A Letter Concerning Toleration
by John Locke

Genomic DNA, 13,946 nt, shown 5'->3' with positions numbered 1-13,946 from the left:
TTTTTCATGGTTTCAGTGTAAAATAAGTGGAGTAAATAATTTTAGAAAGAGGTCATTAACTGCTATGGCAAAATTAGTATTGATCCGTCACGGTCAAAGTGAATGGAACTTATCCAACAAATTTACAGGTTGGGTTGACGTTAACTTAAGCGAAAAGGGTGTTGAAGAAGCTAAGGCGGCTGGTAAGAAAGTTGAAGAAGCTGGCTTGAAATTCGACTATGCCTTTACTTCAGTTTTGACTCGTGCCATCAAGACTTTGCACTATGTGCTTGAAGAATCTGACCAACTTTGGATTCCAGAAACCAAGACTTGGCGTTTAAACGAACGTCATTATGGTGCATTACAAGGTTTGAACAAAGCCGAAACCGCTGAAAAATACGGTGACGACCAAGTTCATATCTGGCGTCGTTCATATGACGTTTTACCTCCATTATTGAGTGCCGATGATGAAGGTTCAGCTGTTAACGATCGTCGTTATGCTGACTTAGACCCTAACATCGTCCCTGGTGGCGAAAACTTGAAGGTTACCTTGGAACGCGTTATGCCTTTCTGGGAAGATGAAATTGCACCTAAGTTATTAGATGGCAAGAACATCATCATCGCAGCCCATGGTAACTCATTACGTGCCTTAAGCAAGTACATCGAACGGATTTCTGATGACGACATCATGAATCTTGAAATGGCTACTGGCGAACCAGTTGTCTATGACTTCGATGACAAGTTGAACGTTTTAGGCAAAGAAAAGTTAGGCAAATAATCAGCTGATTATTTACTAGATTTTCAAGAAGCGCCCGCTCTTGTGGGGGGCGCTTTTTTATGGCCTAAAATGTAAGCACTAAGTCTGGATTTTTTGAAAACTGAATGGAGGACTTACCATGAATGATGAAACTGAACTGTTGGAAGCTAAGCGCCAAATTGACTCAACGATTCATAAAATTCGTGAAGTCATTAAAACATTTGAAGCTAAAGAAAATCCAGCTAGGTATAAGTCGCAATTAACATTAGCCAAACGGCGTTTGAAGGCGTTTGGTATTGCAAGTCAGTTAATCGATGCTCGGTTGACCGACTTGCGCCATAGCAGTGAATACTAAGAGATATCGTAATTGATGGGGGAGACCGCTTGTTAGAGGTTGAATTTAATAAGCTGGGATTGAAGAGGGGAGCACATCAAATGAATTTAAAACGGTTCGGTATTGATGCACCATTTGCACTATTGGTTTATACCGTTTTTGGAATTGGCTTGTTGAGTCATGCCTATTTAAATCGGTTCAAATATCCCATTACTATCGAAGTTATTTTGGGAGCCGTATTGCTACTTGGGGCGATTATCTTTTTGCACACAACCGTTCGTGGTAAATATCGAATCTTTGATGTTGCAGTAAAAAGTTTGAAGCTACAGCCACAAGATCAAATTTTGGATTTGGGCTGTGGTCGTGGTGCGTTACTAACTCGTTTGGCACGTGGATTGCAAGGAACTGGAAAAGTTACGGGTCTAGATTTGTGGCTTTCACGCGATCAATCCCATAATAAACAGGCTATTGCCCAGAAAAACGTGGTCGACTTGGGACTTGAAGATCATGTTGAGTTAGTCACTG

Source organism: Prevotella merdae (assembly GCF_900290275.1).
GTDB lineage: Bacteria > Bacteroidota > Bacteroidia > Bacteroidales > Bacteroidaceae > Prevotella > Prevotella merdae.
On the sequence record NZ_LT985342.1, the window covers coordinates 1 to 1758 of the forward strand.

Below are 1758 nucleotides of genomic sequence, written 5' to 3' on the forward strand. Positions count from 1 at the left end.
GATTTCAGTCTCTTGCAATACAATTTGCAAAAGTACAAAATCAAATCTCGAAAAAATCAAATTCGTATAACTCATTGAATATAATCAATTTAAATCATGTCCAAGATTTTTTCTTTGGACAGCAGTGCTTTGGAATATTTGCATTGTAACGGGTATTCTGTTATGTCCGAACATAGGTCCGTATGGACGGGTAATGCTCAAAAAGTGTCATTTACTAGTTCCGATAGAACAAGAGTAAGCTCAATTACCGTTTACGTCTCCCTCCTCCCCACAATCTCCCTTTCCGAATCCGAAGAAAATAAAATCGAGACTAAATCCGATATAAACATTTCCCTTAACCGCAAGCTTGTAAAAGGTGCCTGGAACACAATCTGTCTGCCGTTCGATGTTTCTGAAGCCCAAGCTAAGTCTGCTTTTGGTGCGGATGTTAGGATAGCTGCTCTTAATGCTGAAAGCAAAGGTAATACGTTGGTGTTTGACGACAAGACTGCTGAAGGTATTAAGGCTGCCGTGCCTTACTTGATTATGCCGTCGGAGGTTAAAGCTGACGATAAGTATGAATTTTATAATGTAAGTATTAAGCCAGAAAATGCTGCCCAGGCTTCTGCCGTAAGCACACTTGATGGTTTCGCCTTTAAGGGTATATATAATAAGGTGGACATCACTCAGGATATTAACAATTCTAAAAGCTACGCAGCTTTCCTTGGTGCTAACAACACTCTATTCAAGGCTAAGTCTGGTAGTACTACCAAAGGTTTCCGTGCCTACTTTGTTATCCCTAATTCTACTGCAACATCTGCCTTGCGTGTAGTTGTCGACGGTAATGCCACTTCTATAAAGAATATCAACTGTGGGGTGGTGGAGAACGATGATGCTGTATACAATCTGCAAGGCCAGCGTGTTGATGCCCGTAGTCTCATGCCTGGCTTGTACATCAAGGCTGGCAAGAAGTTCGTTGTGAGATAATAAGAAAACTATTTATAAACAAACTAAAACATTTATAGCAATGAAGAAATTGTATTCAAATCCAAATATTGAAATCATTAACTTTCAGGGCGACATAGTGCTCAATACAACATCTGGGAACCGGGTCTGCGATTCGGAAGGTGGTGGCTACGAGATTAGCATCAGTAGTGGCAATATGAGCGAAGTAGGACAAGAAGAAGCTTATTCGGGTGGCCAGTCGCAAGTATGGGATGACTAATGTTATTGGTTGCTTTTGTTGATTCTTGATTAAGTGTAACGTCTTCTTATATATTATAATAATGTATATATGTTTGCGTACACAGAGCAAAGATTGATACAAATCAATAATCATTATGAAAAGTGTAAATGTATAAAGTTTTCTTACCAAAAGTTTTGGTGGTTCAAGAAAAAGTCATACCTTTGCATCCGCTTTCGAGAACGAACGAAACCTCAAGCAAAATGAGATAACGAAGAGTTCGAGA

Ever since humankind raised its head toward the heavens in search of universal understanding and spiritual fulfilment, wars, pogroms, persecution, ... Show synopsis Ever since humankind raised its head toward the heavens in search of universal understanding and spiritual fulfilment, wars, pogroms, persecution, prejudice, and contempt have been the means of resolving the many and varied disagreements that have arisen over matters religious. In his "Letter Concerning Toleration", Locke offers a compelling plea for freedom of conscience and religious expression. He outlines the limits of social and political incursion into the realm of personal belief or non-belief, discusses the dangers of mixing church and state, and strikes hard at those who would use the power of the state to fulfil religious or political goals.Rational persuasion is always to be encouraged in the hope that wayward souls may find a moral direction in life, but the use of force in such matters is unwarranted and unacceptable. Locke also addresses the question of denominational infighting and relations among the major religions. Talk of heresy and schism should be set aside in favour of understanding and co-operation to achieve mutually desirable social ends.